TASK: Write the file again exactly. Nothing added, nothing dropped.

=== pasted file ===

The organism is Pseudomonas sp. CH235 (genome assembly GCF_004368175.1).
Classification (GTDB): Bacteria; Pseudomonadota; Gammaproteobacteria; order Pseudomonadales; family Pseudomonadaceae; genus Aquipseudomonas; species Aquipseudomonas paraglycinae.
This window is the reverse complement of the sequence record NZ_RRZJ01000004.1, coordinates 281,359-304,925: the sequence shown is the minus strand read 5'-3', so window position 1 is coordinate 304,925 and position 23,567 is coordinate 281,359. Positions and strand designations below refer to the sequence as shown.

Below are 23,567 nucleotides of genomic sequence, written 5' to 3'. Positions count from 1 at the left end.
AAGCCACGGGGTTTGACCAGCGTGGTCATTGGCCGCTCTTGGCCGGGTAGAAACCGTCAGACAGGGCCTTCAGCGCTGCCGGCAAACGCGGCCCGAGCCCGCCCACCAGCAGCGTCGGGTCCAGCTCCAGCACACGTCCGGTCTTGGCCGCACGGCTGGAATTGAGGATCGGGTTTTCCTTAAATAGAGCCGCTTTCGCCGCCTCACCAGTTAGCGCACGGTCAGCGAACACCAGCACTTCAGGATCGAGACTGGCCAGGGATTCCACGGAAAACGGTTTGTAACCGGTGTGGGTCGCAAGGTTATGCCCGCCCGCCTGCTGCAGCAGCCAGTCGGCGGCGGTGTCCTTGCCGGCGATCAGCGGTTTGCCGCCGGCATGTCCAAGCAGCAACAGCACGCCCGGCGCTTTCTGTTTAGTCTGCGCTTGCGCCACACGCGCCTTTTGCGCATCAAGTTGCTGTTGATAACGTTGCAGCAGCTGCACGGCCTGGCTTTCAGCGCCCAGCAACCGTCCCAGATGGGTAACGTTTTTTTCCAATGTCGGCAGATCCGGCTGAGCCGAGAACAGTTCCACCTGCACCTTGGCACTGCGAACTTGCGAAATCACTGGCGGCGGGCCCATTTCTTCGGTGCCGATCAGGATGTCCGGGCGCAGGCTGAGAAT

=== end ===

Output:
The organism is Pseudomonas sp. CH235 (genome assembly GCF_004368175.1).
Classification (GTDB): Bacteria; Pseudomonadota; Gammaproteobacteria; order Pseudomonadales; family Pseudomonadaceae; genus Aquipseudomonas; species Aquipseudomonas paraglycinae.
This window is the reverse complement of the sequence record NZ_RRZJ01000004.1, coordinates 281,359-304,925: the sequence shown is the minus strand read 5'-3', so window position 1 is coordinate 304,925 and position 23,567 is coordinate 281,359. Positions and strand designations below refer to the sequence as shown.

Below are 23,567 nucleotides of genomic sequence, written 5' to 3'. Positions count from 1 at the left end.
AAGCCACGGGGTTTGACCAGCGTGGTCATTGGCCGCTCTTGGCCGGGTAGAAACCGTCAGACAGGGCCTTCAGCGCTGCCGGCAAACGCGGCCCGAGCCCGCCCACCAGCAGCGTCGGGTCCAGCTCCAGCACACGTCCGGTCTTGGCCGCACGGCTGGAATTGAGGATCGGGTTTTCCTTAAATAGAGCCGCTTTCGCCGCCTCACCAGTTAGCGCACGGTCAGCGAACACCAGCACTTCAGGATCGAGACTGGCCAGGGATTCCACGGAAAACGGTTTGTAACCGGTGTGGGTCGCAAGGTTATGCCCGCCCGCCTGCTGCAGCAGCCAGTCGGCGGCGGTGTCCTTGCCGGCGATCAGCGGTTTGCCGCCGGCATGTCCAAGCAGCAACAGCACGCCCGGCGCTTTCTGTTTAGTCTGCGCTTGCGCCACACGCGCCTTTTGCGCATCAAGTTGCTGTTGATAACGTTGCAGCAGCTGCACGGCCTGGCTTTCAGCGCCCAGCAACCGTCCCAGATGGGTAACGTTTTTTTCCAATGTCGGCAGATCCGGCTGAGCCGAGAACAGTTCCACCTGCACCTTGGCACTGCGAACTTGCGAAATCACTGGCGGCGGGCCCATTTCTTCGGTGCCGATCAGGATGTCCGGGCGCAGGCTGAGAAT